The Offense of the Cross

“But if I, brothers, still preach circumcision, why am I still being persecuted? In that case the offense of the cross has been removed” (v. 11).  

- Galatians 5:10–11

Even before Paul gets into the details of the Spirit-led life in his epistle to the Galatians (5:16–6:10), there are clues that Paul had no doubt the Holy Spirit would preserve those in his audience who, though they were straying from the gospel, had truly believed in Jesus. His assertion that at least some of the Galatians received the Spirit by faith (3:2–6) points us in this direction, but 5:10 also demonstrates Paul’s confidence. The apostle’s readers may have been toying with the idea of adding the works of the Law to their faith and were at risk of forfeiting their redemption; however, Paul was assured in the Lord that this would not continue forever. As Paul tells us elsewhere, God always completes the good work that He begins in His people (Phil. 1:6), and He will do whatever it takes to ensure that we work out our salvation in fear and trembling (2:12–13).

Circumcision could never be one of the ways by which the Gentile believers in Galatia grew into holiness, but not because it is inherently dangerous to the soul. Actually, circumcision is an indifferent matter (Gal. 5:6), indicating that Paul forbade the practice in Galatia (v. 2) due to the Galatians’ belief that the rite would justify them. Yet there was apparently some doubt regarding his position on the subject, for the apostle must make it clear that he never preached its necessity (v. 11). His Judaizing opponents probably told the Galatians that Paul did proclaim circumcision, at least when it suited him.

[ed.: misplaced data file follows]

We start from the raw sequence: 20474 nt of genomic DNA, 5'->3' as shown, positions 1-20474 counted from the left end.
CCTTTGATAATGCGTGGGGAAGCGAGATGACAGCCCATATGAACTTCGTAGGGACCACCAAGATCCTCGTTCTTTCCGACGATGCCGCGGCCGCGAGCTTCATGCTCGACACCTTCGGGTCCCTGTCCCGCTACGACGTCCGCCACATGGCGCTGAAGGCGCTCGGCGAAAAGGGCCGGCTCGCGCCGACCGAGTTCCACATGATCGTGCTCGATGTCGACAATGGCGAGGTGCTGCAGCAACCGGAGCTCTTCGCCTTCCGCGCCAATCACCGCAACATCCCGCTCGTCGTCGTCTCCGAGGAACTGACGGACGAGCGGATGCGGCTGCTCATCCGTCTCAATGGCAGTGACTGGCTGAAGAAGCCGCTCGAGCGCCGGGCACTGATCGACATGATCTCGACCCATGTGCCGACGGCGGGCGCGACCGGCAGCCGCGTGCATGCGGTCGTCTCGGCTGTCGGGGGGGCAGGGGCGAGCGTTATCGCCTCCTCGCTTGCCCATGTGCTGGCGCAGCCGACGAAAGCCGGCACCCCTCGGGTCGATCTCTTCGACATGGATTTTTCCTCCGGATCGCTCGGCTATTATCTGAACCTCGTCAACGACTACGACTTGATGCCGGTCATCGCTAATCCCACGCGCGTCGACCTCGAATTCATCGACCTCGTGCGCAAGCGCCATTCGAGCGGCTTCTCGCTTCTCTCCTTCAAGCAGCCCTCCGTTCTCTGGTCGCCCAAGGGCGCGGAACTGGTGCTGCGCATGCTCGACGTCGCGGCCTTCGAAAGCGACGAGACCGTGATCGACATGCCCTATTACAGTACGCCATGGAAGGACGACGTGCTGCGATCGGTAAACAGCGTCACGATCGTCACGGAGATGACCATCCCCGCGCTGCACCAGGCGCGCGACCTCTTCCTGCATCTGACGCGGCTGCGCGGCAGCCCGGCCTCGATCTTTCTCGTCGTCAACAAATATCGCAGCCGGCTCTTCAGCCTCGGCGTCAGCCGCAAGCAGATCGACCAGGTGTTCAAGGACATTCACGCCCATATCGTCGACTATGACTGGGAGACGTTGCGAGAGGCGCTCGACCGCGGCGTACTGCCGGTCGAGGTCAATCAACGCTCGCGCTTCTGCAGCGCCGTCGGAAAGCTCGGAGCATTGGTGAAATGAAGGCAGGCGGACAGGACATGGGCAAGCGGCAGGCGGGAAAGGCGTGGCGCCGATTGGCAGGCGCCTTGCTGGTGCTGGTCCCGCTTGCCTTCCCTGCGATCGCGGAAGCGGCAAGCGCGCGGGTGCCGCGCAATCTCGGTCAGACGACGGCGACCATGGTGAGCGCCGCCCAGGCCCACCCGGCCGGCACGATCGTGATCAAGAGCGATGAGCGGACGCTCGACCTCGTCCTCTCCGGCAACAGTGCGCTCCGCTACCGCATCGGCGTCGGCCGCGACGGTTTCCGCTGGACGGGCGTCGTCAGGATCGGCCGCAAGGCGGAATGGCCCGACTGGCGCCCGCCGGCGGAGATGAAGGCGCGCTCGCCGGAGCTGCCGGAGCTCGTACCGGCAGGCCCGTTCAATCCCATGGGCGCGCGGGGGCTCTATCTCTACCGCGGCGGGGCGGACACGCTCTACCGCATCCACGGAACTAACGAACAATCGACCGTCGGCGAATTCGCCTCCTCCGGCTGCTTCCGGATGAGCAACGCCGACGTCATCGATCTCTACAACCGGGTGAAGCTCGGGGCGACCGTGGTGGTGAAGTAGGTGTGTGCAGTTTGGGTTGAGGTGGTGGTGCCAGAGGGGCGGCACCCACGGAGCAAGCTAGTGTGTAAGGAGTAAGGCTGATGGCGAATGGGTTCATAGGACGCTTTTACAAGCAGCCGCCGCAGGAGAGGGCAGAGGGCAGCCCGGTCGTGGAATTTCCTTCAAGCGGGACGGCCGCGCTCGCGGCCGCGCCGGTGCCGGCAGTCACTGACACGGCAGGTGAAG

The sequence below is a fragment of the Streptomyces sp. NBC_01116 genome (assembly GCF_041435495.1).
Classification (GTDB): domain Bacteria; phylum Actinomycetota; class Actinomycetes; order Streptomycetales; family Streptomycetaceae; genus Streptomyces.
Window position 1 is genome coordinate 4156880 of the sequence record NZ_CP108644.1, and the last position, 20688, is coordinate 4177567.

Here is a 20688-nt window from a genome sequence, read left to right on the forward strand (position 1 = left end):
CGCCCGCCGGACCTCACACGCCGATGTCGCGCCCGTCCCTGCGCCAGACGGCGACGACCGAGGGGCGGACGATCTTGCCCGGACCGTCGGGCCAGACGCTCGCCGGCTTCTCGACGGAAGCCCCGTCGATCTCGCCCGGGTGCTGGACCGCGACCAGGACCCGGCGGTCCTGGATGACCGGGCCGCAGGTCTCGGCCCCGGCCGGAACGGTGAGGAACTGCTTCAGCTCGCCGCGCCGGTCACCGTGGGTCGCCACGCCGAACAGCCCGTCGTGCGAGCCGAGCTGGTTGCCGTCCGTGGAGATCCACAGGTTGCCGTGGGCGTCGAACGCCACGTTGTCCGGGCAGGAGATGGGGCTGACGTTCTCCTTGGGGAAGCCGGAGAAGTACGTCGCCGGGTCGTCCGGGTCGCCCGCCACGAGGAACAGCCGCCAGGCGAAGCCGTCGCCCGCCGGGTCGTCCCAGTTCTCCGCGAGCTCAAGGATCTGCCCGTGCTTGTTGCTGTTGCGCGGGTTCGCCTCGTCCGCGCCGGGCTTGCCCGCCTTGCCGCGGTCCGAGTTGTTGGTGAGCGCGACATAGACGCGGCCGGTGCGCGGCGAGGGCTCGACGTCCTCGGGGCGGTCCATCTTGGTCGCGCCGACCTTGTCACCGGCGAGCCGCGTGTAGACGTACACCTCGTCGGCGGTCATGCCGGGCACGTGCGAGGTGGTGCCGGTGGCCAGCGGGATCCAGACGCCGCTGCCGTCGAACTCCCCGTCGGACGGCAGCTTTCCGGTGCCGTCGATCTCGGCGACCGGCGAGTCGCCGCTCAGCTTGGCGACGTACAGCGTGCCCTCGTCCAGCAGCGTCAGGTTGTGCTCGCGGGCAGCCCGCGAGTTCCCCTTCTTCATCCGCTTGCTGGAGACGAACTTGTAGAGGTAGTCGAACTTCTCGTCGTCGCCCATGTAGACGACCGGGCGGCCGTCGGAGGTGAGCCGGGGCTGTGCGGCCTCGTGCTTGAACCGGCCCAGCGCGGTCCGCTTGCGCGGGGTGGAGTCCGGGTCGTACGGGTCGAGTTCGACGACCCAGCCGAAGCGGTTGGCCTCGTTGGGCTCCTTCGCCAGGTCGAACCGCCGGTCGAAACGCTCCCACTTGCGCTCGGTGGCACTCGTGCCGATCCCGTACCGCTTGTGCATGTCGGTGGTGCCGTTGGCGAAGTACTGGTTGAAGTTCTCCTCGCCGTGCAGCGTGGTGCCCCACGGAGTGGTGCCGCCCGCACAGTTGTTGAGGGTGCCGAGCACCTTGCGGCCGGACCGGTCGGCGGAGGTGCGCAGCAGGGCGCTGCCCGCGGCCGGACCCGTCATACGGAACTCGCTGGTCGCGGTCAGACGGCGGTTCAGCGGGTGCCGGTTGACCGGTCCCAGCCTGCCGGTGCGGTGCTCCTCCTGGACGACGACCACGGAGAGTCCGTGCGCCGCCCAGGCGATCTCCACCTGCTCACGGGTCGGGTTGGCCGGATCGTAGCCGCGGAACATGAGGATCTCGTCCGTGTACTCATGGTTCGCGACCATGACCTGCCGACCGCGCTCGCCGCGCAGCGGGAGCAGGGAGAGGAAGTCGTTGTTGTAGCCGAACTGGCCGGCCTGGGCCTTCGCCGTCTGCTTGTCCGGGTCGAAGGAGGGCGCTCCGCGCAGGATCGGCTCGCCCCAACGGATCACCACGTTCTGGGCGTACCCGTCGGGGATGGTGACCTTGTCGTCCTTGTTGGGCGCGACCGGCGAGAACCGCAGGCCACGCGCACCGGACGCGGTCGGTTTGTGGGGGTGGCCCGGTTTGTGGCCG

The suffering Paul endured was proof that circumcision was never a requirement he added to the gospel. If he had been preaching the need for Gentiles to receive the old covenant sign he would not have run into any trouble. His refusal to impose the Mosaic law upon non-Jews was one of the things that made the news of the crucified and risen Messiah a stumbling block to the Jewish authorities and incited them to take action against him. Some even tried to say that his refusal to toe the orthodox line extended even to his barring of the Mosaic law for Jewish Christians, although this was a demonstrable lie (Acts 21:17–26).

Paul refused to compromise the gospel to make it acceptable to the sensibilities of his fellow countrymen. May we always follow his example.

Coram Deo

Martin Luther says that “when the cross is abolished, and the rage of tyrants and heretics ceases on the one side, and all things are in peace, this is a sure token that the pure doctrine of God’s Word is taken away.” The world’s hatred is sometimes a sign that we are being faithful to Scripture, provided the world detests us due to the message we preach, not because we are obnoxious. If we meet no worldly opposition, it may mean we are not being true to the offense of the cross.

Passages for Further Study

Jeremiah 38:1–13
John 15:18–16:4a

First published in Tabletalk Magazine, an outreach of Ligonier. For permissions, view our Copyright Policy.